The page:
Wednesday, October 27, 2010

Kagan Uses 1st Vote in Effort to Halt Execution Because of IV Drug's Safety Concerns

Supreme Court Justice Elena Kagan, in her first action on the court, joined ranks with the minority today in an attempt to halt an Arizona execution because of concerns that the drug used in the lethal injection is unsafe to use. A 5-4 majority prevailed in allowing the execution.

David G. Savage of the Tribune News Service reports:

Justice Elena Kagan cast her first recorded vote on the Supreme Court late Tuesday, joining the liberals in dissent when the high court cleared the way for the execution of an Arizona murderer.

The 5-4 ruling overturned orders by a federal judge in Phoenix and the U.S. 9th Circuit Court of Appeals in San Francisco that had stopped the execution by lethal injection of Jeffrey Landrigan.

His lawyers, in a last-ditch appeal, had raised questions about one of the drugs used in the execution. Since the only U.S. manufacturer of sodium thiopental had suspended production, Arizona officials said they had obtained a supply of the drug from a British company.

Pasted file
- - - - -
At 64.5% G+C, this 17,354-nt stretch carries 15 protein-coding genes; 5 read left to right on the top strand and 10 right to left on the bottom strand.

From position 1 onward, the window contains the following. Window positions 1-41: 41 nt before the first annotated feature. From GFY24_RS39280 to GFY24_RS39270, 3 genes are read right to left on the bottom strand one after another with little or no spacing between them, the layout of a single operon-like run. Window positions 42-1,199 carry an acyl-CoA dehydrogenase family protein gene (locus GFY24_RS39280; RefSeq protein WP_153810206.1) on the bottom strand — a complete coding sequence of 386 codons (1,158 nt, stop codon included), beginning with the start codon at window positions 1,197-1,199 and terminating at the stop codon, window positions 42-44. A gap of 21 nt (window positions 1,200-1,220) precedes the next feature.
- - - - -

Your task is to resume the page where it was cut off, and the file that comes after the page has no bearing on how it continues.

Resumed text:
A judge had put the execution on hold because she said she was "left to speculate" whether this drug was safe for its intended use.

But state lawyers appealed to the Supreme Court Tuesday, which lifted the judge's order.

"There is no evidence in the record to suggest that the drug obtained from a foreign source is unsafe," the justices said, and "speculation cannot substitute for evidence that the use of the drug is 'sure or very likely to cause serious illness and needless suffering'."

The high court used those words two years ago in a decision that upheld the use of lethal injections.

Tuesday's night's one-paragraph order was unsigned, but it spoke for Chief Justice John G. Roberts Jr. and Justices Anthony M. Kennedy, Antonin Scalia, Clarence Thomas and Samuel A. Alito Jr.

Four others said they disagreed and said would have preserved the stay. They were Justices Ruth Bader Ginsburg, Stephen G. Breyer, Sonia Sotomayor and Kagan.

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